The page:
3 Is It Really An Emergency?
IS IT REALLY AN EMERGENCY?

If you don’t have a primary care doctor, choose one today. Your relationship with your doctor is vital to ensure your good health and to promote preventive care.  An advantage to using your doctor rather than an ER is that your doctor will have your medical history, including your allergies to certain medications, and is able to offer you the same or higher level of quality care for non-emergency injuries or conditions than is offered in an Emergency Room.  Establishing a relationship with a regular primary care doctor (an internist, family practitioner, or gynecologist) and with a pediatrician for your children will keep you healthy and help control the rising costs of health care.

Only choose Emergency Rooms for life-threatening situations in which you need immediate care and where your life is in jeopardy.  In other words, the Plan covers you for emergency room visits ONLY IF YOU HAVE A TRUE EMERGENCY, such as a life-threatening illness or accident.  Do not use emergency rooms for routine care or as a substitute for a doctor’s office.
           
Examples of types of illness where you or an eligible dependent might need to use an emergency room include:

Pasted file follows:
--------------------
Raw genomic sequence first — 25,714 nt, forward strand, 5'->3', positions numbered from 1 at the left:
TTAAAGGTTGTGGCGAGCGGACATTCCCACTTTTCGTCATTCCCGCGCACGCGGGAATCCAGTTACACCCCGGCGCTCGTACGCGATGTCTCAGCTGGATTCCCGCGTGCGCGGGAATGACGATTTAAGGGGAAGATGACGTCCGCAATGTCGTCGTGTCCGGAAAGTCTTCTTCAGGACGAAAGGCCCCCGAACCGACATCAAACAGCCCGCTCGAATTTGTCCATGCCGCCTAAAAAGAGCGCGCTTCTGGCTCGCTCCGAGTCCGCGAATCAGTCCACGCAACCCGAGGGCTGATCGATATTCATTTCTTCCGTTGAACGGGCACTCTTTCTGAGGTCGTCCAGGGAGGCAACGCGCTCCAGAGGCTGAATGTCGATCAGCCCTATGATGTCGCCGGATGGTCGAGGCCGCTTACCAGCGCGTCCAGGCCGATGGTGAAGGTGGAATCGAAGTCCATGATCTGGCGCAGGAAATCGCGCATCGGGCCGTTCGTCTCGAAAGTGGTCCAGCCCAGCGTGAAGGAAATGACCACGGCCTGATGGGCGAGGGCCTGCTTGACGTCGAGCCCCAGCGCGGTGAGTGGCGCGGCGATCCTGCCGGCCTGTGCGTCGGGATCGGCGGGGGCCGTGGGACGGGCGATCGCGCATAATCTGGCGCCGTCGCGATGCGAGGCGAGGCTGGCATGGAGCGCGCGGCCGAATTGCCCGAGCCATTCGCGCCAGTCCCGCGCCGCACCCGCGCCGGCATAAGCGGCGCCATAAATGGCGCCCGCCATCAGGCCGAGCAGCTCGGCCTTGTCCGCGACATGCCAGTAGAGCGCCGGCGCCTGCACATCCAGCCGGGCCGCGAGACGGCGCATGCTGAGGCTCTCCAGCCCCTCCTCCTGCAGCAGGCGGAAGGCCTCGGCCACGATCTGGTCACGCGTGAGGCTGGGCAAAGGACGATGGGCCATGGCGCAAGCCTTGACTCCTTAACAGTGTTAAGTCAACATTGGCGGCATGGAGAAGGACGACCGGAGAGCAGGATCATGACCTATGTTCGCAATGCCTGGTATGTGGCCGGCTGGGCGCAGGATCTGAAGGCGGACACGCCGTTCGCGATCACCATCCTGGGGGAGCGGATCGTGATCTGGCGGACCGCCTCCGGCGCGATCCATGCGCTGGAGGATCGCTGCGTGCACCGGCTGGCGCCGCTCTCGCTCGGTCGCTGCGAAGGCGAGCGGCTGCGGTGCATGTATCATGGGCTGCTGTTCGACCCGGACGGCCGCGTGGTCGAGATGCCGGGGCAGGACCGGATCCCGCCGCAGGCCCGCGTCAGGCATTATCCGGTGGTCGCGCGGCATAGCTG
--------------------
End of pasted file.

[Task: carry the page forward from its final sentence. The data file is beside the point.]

• Acute appendicitis attack
  • Asthmatic attack
  • Convulsion
  • Heart failure
  • Broken bones
 
    Any treatment received in an emergency room for other than a life-threatening illness or injury will be regarded by the Fund as “regular medical treatment” and will not be covered.  You will be responsible for the charges.  Examples of conditions that generally are not true emergencies include:

  • Headache
  • Sore throat
  • Ear pain
  • Flu
  • Severe food poisoning
  • Uncontrollable bleeding
 
When in doubt, call your doctor’s office and ask for advice.  (Most doctors are reachable or have coverage in event their patients need to reach them after hours.)  Ask what you can do to care for yourself or your dependent and if the symptoms are ones that can wait for an office visit as opposed to requiring the immediate attention of an emergency room.